Breaking the Silence: Gun Control is Crucial to Ending Domestic Violence

By Emily Garrett

Domestic violence is a global issue; however, in the United States, gun rights are often championed over the rights of those at risk for violence, creating and perpetuating a culture where second amendment rights are prioritized over human rights. Abusive partners who own guns are more likely to commit fatal acts of domestic violence, and even if someone has armed themselves as protection from their abuser, it is likely for that gun to be discovered by their abuser and used against them. One study shows that victims of domestic violence are five times more likely to be killed if their abuser has access to a gun. Overall, domestic violence causes over 2,000 deaths per year, 70% of which are women.

The rate of fatal domestic abuse is strongly correlated with state-specific gun laws. Due to the lack of restrictive gun laws within many states, the prevalence of domestic violence-related fatalities will continue, potentially even growing in number. New York has relatively strict laws regarding firearms compared to other states; as a result, New York reported 4.2 gun deaths per capita in 2013, the third-fewest number of gun-related deaths nationwide. There are currently seven states that have passed laws prohibiting those who have been convicted of domestic violence from obtaining firearms. Three states – New Jersey, North Dakota, and Rhode Island – have implemented even more restrictive laws that legally force those who are convicted of domestic violence to turn their guns over to the police. If all 50 states created and enforced gun laws with a goal of protecting people from domestic violence, the rate of deaths occurring as a result of gun violence would decrease.

Incidents of mass fatalities as a result of domestic violence have become common enough for the need to create a new category of mass shootings. Data collected by the Huffington Post demonstrated that in 57% of domestic violence shootings, at least four people are killed at the scene of the crime. In the cases that were analyzed, the attacker went after a family member or romantic partner. It has become tragically common for children present during fatal acts of domestic violence to also become victims.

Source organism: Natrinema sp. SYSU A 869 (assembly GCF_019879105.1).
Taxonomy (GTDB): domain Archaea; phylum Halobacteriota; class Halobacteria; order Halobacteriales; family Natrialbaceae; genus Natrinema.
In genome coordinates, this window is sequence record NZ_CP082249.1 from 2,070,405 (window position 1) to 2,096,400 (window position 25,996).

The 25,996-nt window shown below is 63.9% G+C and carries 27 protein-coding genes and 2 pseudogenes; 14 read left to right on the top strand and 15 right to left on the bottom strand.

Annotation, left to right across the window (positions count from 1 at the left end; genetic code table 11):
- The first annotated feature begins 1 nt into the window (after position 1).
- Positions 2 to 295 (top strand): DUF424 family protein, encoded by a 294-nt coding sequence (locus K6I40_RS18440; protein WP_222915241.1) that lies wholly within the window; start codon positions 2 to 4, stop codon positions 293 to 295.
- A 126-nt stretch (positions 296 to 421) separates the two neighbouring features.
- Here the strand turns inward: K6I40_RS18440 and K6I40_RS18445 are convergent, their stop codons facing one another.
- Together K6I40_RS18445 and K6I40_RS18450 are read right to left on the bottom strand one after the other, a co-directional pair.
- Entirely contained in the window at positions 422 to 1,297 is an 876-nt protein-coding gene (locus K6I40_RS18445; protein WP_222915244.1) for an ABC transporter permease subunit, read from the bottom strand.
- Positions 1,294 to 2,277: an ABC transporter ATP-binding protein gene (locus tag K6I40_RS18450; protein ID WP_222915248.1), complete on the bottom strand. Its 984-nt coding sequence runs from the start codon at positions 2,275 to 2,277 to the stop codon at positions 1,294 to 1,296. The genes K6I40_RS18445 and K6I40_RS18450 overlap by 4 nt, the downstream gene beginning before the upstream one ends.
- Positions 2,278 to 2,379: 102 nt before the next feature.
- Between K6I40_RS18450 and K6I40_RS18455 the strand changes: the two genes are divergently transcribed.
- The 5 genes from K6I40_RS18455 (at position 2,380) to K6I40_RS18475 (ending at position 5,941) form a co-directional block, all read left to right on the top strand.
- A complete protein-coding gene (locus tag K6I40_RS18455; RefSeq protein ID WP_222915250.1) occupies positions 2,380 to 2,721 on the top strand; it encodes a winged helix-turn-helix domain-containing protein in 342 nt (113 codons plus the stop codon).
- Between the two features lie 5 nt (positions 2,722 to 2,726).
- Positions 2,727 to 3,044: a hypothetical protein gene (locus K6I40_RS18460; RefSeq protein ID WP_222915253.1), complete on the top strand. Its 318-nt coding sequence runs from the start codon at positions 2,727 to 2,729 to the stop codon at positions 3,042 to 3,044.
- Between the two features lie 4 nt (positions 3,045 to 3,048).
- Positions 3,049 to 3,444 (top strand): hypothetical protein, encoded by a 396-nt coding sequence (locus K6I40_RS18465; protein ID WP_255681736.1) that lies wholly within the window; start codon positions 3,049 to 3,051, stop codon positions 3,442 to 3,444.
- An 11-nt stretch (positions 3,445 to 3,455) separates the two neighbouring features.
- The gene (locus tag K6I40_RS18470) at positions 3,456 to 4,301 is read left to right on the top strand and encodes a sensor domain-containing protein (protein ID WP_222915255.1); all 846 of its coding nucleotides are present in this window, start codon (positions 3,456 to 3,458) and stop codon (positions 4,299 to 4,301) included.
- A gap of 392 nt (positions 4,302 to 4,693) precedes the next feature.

Domestic violence advocates commonly critique the definition of mass shootings since it does not take into consideration the fatal domestic violence epidemic. 50 American women are shot and killed by a former or current partner each month. Even though about one in ten mass-shooting injuries involved domestic violence, they are described as being more deadly than other attacks. Perpetrators of mass shootings are often found to have records of domestic violence and abusing women.

Gun control is a feminist issue: strengthening gun laws will greatly reduce the number of deadly acts of domestic violence in the U.S. Acts of domestic violence are not isolated from other forms of violence, and we must be serious about gun control if we want to change our country’s culture of violence.

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